One of the biggest concerns with vaping is the chemicals used to flavor e-liquids. While many chemicals used in e-cigarettes are labelled as safe for human consumption by the FDA, typically, this labeling applies to their ingestion. Inhaling them may have very different consequences. While there are far too many to go through individually, a few stand out:

Cinnamaldehyde — which, as you may have guessed, has a cinnamon-like taste — has been found to be significantly toxic. Four very common flavoring agents — vanillin, ethyl maltol, ethyl vanillin, and methol — are either carcinogenic or toxic and contribute to cardiopulmonary and neurodegenerative diseases. In general, many of the sweeter flavorings tends to be more toxic. Diacetyl is sometimes found in flavored e-liquids, which provides a sort of buttery flavor. Originally, it was used in microwave popcorn, but manufacturers stopped including it when it was revealed to contribute to bronchiolitis obliterans, also known as popcorn lung.

Propylene glycol and vegetable glycerin

While flavoring chemicals can vary from e-liquid to e-liquid, propylene glycol (PG) and vegetable glycerin (VG) are essentially universal. As mentioned above, these are considered non-toxic when ingested, but their toxicity when inhaled is not clear. Some research, however, has been conducted on these chemicals.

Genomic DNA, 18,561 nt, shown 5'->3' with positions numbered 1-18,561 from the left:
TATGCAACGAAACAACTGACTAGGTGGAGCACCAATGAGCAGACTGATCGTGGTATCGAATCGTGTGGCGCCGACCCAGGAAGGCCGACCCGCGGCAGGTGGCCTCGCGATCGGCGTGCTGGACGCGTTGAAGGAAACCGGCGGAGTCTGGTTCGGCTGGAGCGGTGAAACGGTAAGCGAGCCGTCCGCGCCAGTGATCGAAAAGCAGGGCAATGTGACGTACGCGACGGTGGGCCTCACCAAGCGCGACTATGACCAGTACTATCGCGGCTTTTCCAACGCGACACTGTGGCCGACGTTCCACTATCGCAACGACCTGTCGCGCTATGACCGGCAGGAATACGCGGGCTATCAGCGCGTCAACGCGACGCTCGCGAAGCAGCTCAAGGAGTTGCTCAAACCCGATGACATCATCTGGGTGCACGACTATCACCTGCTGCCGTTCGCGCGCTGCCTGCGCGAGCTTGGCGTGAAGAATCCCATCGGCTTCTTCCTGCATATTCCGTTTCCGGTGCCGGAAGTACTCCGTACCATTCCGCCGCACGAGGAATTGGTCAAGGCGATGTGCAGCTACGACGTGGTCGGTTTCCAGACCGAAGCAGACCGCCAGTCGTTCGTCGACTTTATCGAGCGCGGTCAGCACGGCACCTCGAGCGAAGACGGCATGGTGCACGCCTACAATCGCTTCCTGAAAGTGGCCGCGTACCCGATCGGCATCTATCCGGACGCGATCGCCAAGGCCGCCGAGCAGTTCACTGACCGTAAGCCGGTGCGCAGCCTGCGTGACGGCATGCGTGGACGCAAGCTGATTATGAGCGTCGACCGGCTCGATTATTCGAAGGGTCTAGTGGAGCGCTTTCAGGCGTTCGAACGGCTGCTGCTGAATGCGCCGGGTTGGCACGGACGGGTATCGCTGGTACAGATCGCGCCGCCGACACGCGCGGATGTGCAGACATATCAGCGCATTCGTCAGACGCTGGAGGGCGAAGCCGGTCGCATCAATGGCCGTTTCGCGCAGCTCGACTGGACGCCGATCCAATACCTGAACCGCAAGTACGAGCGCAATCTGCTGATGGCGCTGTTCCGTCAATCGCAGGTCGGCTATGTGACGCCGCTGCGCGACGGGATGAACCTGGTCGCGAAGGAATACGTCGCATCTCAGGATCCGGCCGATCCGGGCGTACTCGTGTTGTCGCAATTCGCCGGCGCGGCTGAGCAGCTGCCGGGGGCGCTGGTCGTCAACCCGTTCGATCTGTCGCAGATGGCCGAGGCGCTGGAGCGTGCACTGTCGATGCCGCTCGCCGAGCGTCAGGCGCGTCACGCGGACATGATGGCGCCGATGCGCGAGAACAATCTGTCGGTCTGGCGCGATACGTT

One study, for instance, focused on testing a wide variety of e-liquid chemicals on cell cultures. Based off of the reduced rates at which the treated cells grew, the researchers could then evaluate the toxicity of e-liquid chemicals on those cells. In addition to testing a number of flavoring compounds, they also tested a pure PG/VG treatment, and found that it significantly impacted cell growth.

That being said, the evidence isn't entirely conclusive on PG/VG's toxicity. Another study, for instance, found no toxic effects in mice exposed to aerosolized PG/VG. Ultimately, the preliminary evidence seems to suggest that inhaling PG/VG over the short-term is not toxic, but there is a serious lack of data on their effects over the long-term.

There's another potential concern related to PG/VG in e-cigarettes: formaldehyde exposure. When PG/VG is heated, it can become oxidized to produce carbonyl compounds, such as glyoxal, acrolein, acetaldehyde, and formaldehyde, especially at higher wattages. However, a report by the Royal College of Physicians states that "In normal conditions of use [i.e., low wattages/temperatures], toxin levels in inhaled e-cigarette vapour are probably well below prescribed threshold limit values for occupational exposure."

Ultimately, vaping can be said to be safer than smoking traditional cigarettes, but it's clearly not harmless. If you use e-cigarettes and are concerned about the toxicity of the chemicals in your e-liquid, the Center for Tobacco Regulatory Science and Lung Health maintains a database on the toxicity of a variety of e-liquid brands at eliquidinfo.org